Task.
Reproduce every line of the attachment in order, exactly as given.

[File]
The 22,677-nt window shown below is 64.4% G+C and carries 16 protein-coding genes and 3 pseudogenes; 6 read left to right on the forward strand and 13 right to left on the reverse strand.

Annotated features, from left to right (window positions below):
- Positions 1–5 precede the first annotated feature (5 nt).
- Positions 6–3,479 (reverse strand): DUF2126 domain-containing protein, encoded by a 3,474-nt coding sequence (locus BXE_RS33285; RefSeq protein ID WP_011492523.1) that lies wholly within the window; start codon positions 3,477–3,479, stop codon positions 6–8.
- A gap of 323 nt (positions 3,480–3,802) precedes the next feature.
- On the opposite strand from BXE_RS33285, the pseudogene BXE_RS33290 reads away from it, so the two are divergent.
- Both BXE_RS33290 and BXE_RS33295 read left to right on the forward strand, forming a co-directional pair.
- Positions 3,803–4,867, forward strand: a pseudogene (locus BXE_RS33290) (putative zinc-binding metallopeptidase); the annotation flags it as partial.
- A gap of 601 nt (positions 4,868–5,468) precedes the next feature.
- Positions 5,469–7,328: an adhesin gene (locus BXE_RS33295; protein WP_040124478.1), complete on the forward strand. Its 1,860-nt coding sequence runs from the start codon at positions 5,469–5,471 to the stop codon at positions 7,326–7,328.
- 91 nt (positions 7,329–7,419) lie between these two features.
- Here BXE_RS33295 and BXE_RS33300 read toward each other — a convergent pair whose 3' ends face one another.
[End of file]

The 22,677-nt window shown below is 64.4% G+C and carries 16 protein-coding genes and 3 pseudogenes; 6 read left to right on the forward strand and 13 right to left on the reverse strand.

Annotated features, from left to right (window positions below):
- Positions 1–5 precede the first annotated feature (5 nt).
- Positions 6–3,479 (reverse strand): DUF2126 domain-containing protein, encoded by a 3,474-nt coding sequence (locus BXE_RS33285; RefSeq protein ID WP_011492523.1) that lies wholly within the window; start codon positions 3,477–3,479, stop codon positions 6–8.
- A gap of 323 nt (positions 3,480–3,802) precedes the next feature.
- On the opposite strand from BXE_RS33285, the pseudogene BXE_RS33290 reads away from it, so the two are divergent.
- Both BXE_RS33290 and BXE_RS33295 read left to right on the forward strand, forming a co-directional pair.
- Positions 3,803–4,867, forward strand: a pseudogene (locus BXE_RS33290) (putative zinc-binding metallopeptidase); the annotation flags it as partial.
- A gap of 601 nt (positions 4,868–5,468) precedes the next feature.
- Positions 5,469–7,328: an adhesin gene (locus BXE_RS33295; protein WP_040124478.1), complete on the forward strand. Its 1,860-nt coding sequence runs from the start codon at positions 5,469–5,471 to the stop codon at positions 7,326–7,328.
- 91 nt (positions 7,329–7,419) lie between these two features.
- Here BXE_RS33295 and BXE_RS33300 read toward each other — a convergent pair whose 3' ends face one another.